Civil Antisemitism, Modernism, and British Culture, by Lara Trubowitz PDF

By Lara Trubowitz

This ebook sheds new mild on 'civil antisemitism' in twentieth-century Britain, an important and significantly ignored strand of anti-Jewish rhetoric formed through longstanding traditions of etiquette and civility. targeting the years ahead of global struggle II, Trubowitz indicates how civil antisemitism used to be crucial either to the dissemination of proto-fascist political and literary discourses, and to structural and stylistic practices inside literary modernism. The ebook contains chapters on Djuna Barnes, Wyndham Lewis, and Virginia Woolf, early twentieth-century immigration laws, fascist conspiracy novels, and modern far-right teams similar to the English Defence League.

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Extra info for Civil Antisemitism, Modernism, and British Culture, 1902–1939

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Together, these interludes turn a determinedly historical lens on what earlier I described as “the political and social institutionalization, and rhetorical self-effacement, of civil antisemitism in Britain,” processes in dialectical relationship with the circulation and construction of representations of Jews. In the first interlude, I trace some of the key ways in which early modern traditions of “courtly rationality” evolve into nineteenth- and early twentieth-century preoccupations with etiquette and civility, and ultimately come to revolve around the figure of the “uncivil” Jew.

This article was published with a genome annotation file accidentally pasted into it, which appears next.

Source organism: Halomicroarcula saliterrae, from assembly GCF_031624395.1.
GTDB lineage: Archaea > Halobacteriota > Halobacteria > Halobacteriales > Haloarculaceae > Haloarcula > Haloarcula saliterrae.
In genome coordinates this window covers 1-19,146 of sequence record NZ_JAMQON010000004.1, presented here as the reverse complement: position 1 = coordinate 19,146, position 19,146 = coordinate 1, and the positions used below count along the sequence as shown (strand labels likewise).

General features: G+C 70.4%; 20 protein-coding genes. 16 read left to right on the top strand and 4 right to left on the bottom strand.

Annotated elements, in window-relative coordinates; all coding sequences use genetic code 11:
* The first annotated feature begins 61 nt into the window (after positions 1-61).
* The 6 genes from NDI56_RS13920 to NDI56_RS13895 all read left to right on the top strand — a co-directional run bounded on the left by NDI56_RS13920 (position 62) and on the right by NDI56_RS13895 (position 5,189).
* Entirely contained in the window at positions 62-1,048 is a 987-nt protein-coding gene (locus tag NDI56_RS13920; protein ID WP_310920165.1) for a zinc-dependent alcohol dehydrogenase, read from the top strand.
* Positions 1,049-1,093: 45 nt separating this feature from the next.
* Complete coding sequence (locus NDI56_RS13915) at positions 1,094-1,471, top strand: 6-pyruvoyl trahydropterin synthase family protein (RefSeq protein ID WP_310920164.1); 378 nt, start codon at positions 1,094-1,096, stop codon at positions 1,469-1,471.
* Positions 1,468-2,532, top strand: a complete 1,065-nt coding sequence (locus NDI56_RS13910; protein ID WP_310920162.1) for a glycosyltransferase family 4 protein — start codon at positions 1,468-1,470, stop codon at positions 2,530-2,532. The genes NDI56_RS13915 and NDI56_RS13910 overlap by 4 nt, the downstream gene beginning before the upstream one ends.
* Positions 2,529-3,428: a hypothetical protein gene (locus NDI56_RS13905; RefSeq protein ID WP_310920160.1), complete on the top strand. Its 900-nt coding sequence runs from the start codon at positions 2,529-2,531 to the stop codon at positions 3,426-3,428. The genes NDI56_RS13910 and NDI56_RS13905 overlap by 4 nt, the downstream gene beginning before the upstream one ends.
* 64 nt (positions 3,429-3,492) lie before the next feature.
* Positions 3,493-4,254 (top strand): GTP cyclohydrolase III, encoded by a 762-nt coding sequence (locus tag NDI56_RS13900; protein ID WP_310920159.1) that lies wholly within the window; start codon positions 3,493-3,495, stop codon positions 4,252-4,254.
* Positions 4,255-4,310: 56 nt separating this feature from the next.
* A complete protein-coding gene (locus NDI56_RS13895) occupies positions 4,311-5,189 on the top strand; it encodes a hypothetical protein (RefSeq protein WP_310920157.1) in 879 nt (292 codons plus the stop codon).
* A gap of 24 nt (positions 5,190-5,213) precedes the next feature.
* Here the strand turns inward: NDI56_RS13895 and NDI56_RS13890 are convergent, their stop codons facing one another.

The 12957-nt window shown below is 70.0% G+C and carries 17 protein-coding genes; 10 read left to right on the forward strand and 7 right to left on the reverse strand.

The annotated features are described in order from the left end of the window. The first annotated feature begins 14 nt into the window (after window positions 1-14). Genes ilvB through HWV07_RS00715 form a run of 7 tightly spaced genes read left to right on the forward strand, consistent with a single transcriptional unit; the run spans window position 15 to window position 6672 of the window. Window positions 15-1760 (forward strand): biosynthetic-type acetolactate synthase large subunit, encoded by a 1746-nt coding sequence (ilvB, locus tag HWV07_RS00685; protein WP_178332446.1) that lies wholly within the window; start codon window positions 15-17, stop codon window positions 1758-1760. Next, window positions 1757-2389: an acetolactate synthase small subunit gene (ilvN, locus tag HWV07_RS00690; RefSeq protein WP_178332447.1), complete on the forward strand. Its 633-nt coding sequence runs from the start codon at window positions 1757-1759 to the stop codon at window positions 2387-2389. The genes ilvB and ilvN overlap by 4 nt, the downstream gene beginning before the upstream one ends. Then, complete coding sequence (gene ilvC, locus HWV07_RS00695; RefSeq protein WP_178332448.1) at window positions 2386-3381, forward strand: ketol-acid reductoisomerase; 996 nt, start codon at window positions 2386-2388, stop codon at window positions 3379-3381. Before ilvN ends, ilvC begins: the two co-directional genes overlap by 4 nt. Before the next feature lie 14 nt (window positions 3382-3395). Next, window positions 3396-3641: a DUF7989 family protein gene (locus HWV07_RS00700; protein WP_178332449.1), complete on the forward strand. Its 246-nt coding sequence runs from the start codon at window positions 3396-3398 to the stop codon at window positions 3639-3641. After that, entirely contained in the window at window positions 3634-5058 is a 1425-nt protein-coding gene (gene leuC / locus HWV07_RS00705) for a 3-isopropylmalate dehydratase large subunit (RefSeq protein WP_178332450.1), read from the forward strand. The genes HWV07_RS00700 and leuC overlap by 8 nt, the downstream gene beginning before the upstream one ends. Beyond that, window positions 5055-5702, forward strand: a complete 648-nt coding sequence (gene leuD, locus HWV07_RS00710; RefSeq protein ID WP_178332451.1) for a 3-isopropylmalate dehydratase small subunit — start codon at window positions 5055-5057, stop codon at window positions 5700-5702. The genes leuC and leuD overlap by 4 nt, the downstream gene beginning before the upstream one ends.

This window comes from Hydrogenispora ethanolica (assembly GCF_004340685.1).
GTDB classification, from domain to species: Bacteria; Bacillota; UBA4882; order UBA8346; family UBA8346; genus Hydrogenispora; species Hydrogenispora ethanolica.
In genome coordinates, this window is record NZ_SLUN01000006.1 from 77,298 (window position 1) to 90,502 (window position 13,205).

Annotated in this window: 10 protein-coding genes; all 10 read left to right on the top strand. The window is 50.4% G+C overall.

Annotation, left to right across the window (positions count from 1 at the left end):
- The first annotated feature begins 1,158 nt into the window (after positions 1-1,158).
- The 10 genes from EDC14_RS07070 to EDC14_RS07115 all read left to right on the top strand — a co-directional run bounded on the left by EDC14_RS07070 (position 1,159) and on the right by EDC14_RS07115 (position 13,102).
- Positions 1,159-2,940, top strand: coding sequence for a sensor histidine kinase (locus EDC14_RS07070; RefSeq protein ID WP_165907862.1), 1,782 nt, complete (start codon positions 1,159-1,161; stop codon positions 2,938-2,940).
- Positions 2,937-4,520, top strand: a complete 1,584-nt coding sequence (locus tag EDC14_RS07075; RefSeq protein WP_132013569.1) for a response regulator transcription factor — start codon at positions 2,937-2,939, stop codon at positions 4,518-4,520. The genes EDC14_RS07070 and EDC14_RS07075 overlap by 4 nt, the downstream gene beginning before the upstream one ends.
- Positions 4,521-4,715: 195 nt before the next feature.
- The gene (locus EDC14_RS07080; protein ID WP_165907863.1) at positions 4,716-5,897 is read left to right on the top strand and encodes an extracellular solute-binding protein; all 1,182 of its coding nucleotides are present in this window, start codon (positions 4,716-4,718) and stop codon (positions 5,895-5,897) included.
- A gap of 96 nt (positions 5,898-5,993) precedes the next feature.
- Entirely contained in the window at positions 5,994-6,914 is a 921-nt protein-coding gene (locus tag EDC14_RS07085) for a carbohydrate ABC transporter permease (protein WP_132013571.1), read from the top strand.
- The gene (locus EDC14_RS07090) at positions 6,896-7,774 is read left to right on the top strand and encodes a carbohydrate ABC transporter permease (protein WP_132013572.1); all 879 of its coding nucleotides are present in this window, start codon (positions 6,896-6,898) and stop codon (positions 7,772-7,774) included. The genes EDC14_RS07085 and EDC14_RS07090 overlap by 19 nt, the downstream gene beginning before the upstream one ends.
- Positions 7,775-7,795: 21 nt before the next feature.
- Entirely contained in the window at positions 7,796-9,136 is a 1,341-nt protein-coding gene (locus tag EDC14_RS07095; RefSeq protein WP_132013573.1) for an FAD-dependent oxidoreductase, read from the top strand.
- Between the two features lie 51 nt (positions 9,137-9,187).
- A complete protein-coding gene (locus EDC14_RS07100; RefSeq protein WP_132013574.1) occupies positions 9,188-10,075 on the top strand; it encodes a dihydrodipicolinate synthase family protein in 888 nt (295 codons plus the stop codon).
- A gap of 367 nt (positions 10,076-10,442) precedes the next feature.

In many cases, the construction of the language in these texts becomes what I characterize as “productively” convoluted, that is, the rhetoric seems to take over the discourse, even to possess its speaker, a necessary gesture for establishing plausible deniability were the speaker to be accused of encouraging or turning a blind eye to hate rhetoric or militant activity. 23 My attention to such vicissitudes of language—its gaps, circumlocutions, dissimulations, and exaggerations—leads me in the second half of my book to literary modernism of the late 1930s, a movement that gives us what is perhaps the “smartest”—I use the term cautiously—or most sophisticated examples of “civil antisemitism” operating in the twentieth century.

28 Here, rhetoric about Jews is as out of control as the spreading of the “disease” itself. But such excess is not a misstep; rather, it provides further demonstration of its own accuracy in configuring the proliferating and contagious Jew, and of the immediate need for legislation. In this sense, borrowing from Cooper and Herman’s notion of “legal productivity,” we can refer to the crucial and oddly productive role of the “contagious rhetoric of the Jew”—productive precisely because the more it loses control over its subject matter, the more it reinforces, ironically, the dangerous nature of the very subject it describes.

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